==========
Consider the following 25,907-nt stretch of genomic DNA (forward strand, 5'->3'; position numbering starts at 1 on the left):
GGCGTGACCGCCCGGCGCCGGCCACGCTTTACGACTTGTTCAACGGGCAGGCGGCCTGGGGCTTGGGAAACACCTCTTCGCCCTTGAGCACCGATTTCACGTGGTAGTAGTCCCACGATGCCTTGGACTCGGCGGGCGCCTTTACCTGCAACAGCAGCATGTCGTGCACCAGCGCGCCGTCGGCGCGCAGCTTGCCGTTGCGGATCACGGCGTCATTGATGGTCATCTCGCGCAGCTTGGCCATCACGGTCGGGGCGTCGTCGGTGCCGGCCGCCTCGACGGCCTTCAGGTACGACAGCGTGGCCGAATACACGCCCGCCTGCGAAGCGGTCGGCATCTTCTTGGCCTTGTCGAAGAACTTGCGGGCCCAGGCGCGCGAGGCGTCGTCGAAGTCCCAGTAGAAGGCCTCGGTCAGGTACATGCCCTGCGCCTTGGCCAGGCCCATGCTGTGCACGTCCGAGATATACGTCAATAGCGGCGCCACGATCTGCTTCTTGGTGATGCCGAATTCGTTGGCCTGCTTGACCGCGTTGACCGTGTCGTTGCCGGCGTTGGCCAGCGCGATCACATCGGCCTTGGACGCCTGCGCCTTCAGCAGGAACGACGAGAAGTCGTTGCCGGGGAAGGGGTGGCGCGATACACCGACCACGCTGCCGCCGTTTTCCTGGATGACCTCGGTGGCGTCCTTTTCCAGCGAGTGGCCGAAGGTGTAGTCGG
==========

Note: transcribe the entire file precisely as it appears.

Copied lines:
Consider the following 25,907-nt stretch of genomic DNA (forward strand, 5'->3'; position numbering starts at 1 on the left):
GGCGTGACCGCCCGGCGCCGGCCACGCTTTACGACTTGTTCAACGGGCAGGCGGCCTGGGGCTTGGGAAACACCTCTTCGCCCTTGAGCACCGATTTCACGTGGTAGTAGTCCCACGATGCCTTGGACTCGGCGGGCGCCTTTACCTGCAACAGCAGCATGTCGTGCACCAGCGCGCCGTCGGCGCGCAGCTTGCCGTTGCGGATCACGGCGTCATTGATGGTCATCTCGCGCAGCTTGGCCATCACGGTCGGGGCGTCGTCGGTGCCGGCCGCCTCGACGGCCTTCAGGTACGACAGCGTGGCCGAATACACGCCCGCCTGCGAAGCGGTCGGCATCTTCTTGGCCTTGTCGAAGAACTTGCGGGCCCAGGCGCGCGAGGCGTCGTCGAAGTCCCAGTAGAAGGCCTCGGTCAGGTACATGCCCTGCGCCTTGGCCAGGCCCATGCTGTGCACGTCCGAGATATACGTCAATAGCGGCGCCACGATCTGCTTCTTGGTGATGCCGAATTCGTTGGCCTGCTTGACCGCGTTGACCGTGTCGTTGCCGGCGTTGGCCAGCGCGATCACATCGGCCTTGGACGCCTGCGCCTTCAGCAGGAACGACGAGAAGTCGTTGCCGGGGAAGGGGTGGCGCGATACACCGACCACGCTGCCGCCGTTTTCCTGGATGACCTCGGTGGCGTCCTTTTCCAGCGAGTGGCCGAAGGTGTAGTCGG